Thinking Out Loud

February 12, 2010

Church History in the Dan Brown Tradition

Although the mainstream press — outside of book reviewers — ignored the hardcover release in May 2009; the May 2010 paperback release of The King James Conspiracy still threatens to do to the renown Bible translation project of the 1600s what Dan Brown’s books did to the disciples and the early church. Furthermore, one shudders to think there might be movie rights at play.

Here’s the marketing from St. Martin’s Griffin:

The turning of the wheel by the tilling of the wheat.

With these cryptic words, a conspiracy is set into motion that threatens the new translation of the Bible ordered by King James I, and the lives of the scholars working on it.

In 1605, in Cambridge England, a group of scholars brought together to create a definitive English translation of the Bible finds one of its members savagely murdered by unknown hands. Deacon Marbury, the man in charge of this group, seeks outside help to find the murderer, to protect the innocents and their work. But the people who offer to help are not who they claim to be and the man they send to Marbury–Brother Timon–has a secret past, much blood on his hands, and is an agent for those forces that wish to halt the translation itself.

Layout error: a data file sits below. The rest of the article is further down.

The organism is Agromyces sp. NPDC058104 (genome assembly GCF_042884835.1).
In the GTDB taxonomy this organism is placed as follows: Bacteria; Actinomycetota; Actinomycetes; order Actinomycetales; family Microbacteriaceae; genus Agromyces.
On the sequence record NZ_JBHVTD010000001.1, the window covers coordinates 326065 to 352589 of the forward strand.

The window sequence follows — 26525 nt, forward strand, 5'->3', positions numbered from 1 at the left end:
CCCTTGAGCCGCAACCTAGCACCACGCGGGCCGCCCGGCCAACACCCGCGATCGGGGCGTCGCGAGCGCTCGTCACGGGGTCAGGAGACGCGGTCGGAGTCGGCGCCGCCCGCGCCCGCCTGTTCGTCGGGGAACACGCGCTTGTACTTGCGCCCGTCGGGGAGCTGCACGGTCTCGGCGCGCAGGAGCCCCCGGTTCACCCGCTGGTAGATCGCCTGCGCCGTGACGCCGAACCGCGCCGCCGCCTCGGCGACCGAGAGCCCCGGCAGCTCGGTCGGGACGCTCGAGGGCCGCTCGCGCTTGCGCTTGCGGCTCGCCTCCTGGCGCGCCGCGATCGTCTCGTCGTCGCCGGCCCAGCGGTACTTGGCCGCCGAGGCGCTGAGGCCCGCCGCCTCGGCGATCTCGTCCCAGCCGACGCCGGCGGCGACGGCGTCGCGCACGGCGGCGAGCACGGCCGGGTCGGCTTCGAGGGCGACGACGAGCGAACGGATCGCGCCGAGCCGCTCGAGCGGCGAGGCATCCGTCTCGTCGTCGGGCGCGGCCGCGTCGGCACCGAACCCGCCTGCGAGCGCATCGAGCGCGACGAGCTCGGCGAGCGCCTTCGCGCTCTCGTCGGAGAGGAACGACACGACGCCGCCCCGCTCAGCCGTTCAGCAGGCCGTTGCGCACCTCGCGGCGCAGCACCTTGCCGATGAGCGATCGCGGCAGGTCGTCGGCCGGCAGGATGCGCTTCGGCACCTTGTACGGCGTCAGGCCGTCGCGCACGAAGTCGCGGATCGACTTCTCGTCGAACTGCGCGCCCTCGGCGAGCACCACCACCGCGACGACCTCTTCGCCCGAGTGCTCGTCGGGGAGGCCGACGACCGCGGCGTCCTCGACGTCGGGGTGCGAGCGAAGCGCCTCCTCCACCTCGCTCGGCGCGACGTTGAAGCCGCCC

But as the hidden killer continues his gruesome work, the body count among the scholars continues to rise. Brother Timon is torn between his loyalties and believes an even greater crisis looms as ancient and alarming secrets are revealed–secrets dating back to the earliest days of Christianity that threaten the most basic of its closely held beliefs.

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